And that’s where luxury brands matter because they sell glamour. For starters, he thinks stars can be intelligent.

“When Kevin Costner or Denzel Washington are at the Oscars, on that stage presenting or accepting an award, in their tuxedos, speaking eloquently and powerfully with great conviction, the way they look draws people in,” he says.

Finch says that “grunge and vulgarity” shouldn’t be part of a movie star’s look.

He added that “obscenity” should not be welcome at the BAFTAs and the Oscars either. He didn’t need to mention Will Smith’s name.

Also, he whispered aloud, “Less is more” and “I think the Oscars and BAFTAs should be much, much smaller and, frankly, what the celebration is, more respectful of the craft.”

Finch observed that “no other agency not only represented and promoted films but also celebrated directors at such a high level and also secured incredible endorsement deals and created content synergies between the entertainment sector and luxury brands.”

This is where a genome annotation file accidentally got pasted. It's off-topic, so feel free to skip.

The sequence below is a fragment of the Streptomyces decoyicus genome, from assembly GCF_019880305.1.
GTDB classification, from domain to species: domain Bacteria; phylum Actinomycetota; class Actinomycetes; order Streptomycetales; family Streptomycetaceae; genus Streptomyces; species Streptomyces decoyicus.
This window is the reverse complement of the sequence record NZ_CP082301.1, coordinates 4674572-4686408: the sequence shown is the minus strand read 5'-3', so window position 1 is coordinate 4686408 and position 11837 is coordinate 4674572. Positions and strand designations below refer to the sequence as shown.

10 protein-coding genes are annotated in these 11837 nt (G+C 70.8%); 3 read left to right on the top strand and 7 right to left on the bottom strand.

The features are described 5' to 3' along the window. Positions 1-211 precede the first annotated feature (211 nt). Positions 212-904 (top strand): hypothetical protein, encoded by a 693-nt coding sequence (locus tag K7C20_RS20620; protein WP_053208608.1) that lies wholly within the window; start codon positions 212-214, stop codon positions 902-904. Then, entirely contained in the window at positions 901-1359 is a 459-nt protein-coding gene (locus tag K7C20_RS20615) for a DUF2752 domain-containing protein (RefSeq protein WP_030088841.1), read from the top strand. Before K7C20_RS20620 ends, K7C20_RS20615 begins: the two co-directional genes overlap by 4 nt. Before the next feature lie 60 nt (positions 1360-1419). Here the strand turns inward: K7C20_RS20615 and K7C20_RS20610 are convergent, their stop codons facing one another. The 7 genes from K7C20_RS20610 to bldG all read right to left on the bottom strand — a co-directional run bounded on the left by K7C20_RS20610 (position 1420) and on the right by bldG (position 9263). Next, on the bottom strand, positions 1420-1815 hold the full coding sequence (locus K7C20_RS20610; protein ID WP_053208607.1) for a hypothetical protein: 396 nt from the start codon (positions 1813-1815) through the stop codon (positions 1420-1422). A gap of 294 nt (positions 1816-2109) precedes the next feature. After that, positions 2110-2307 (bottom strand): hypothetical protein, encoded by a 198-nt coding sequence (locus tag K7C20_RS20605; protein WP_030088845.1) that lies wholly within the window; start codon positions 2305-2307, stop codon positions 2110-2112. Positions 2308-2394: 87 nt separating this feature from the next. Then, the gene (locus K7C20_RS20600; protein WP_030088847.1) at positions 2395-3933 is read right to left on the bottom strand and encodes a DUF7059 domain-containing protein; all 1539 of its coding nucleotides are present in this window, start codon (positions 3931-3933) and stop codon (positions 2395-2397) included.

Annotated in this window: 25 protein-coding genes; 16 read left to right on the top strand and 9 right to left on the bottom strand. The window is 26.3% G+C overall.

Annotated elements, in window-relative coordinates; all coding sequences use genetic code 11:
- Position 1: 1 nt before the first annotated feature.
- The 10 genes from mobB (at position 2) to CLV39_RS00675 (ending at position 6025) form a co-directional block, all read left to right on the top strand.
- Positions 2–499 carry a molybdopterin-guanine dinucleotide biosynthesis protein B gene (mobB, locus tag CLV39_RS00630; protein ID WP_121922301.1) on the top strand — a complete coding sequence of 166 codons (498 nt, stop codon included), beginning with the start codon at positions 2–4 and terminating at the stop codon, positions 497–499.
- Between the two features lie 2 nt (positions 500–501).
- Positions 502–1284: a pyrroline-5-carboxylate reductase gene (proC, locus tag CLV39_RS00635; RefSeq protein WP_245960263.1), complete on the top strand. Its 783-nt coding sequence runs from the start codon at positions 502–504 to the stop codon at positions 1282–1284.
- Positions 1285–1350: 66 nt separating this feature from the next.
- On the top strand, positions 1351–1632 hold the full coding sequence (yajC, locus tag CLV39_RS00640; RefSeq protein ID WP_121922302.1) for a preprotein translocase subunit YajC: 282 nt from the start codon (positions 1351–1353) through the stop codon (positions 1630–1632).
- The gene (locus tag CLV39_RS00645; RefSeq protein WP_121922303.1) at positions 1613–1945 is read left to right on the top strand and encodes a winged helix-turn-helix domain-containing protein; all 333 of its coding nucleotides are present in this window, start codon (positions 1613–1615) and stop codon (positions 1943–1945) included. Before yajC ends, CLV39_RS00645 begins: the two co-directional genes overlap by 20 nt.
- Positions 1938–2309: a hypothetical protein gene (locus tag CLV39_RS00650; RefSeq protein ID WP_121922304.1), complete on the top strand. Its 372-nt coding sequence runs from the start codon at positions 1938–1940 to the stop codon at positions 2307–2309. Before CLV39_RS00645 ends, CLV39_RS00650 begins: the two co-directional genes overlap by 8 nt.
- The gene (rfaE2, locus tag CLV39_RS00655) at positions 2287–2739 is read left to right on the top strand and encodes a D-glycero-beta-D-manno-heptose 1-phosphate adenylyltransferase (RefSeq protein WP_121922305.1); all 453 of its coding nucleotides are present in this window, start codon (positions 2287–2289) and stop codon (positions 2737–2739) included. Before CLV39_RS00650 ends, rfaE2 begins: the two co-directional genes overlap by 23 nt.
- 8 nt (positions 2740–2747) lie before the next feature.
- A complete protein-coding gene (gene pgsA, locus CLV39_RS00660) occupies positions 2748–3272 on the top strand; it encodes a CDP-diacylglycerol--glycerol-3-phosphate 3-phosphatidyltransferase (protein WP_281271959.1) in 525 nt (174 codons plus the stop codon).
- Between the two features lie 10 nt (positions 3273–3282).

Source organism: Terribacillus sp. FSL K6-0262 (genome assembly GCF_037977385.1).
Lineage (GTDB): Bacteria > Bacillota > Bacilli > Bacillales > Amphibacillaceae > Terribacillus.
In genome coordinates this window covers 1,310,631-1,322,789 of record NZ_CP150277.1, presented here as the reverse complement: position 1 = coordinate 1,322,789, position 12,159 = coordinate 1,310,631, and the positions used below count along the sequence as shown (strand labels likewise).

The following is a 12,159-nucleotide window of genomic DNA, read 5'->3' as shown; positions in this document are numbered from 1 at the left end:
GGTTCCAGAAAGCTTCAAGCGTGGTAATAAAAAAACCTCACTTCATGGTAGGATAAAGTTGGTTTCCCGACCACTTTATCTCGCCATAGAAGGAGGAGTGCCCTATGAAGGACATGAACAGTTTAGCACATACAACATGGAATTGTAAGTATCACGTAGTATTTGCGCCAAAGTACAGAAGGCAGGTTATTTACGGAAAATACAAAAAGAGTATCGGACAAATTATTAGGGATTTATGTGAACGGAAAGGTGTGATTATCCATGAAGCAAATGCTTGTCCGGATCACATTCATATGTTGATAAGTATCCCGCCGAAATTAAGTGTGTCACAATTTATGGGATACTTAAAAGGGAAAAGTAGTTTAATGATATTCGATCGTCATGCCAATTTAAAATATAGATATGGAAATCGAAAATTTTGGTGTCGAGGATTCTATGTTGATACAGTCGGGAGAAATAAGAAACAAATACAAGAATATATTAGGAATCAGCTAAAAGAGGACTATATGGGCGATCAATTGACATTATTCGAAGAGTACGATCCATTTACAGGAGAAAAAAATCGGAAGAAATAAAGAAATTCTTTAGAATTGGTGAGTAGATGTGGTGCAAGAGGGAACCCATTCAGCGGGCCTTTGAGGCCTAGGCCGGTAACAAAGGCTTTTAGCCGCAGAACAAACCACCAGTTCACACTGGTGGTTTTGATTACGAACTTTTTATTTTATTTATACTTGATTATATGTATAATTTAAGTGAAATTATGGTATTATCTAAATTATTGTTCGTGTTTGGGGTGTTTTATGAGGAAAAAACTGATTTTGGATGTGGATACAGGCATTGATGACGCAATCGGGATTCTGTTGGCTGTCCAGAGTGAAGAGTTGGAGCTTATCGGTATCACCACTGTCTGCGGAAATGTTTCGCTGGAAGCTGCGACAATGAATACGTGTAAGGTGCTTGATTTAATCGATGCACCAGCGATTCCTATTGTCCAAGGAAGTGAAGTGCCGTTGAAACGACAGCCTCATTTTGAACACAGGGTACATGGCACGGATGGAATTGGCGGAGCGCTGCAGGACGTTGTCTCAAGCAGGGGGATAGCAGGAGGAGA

And, he claims, “We were there first, and I think it’s generally known.”

From that “synergy” arose “the idea of ​​doing deals by the pool or at a bar because you don’t normally do that in an office. The encounter was a creative encounter,” Finch says, and those encounters grew into a business that spanned the continent.

“And it’s always about working at the highest level possible with the best filmmakers, the best brands, the best cultural institutions, and making sure those relationships are nurtured in the very right way,” he says.